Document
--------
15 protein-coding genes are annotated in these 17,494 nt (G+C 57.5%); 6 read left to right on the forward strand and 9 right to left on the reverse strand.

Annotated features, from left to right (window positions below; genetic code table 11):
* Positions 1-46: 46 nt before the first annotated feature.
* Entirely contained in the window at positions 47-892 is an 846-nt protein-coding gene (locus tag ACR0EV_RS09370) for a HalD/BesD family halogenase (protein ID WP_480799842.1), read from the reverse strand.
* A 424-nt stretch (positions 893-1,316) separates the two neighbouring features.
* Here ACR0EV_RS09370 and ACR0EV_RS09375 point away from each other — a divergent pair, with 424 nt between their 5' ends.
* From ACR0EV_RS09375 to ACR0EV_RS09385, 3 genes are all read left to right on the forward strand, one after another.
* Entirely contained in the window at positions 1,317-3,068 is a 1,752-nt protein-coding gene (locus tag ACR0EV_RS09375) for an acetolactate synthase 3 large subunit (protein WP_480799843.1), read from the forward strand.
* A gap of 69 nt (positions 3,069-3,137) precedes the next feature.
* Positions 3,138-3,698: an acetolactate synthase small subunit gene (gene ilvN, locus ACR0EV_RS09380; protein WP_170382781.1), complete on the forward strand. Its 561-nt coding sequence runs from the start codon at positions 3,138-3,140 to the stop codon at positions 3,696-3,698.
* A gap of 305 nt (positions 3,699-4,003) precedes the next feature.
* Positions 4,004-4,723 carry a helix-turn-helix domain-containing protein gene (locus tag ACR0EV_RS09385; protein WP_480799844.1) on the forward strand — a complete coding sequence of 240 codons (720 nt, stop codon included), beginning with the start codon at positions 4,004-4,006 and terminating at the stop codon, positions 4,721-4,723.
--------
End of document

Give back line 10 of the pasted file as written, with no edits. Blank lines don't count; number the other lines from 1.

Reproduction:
* Positions 3,138-3,698: an acetolactate synthase small subunit gene (gene ilvN, locus ACR0EV_RS09380; protein WP_170382781.1), complete on the forward strand. Its 561-nt coding sequence runs from the start codon at positions 3,138-3,140 to the stop codon at positions 3,696-3,698.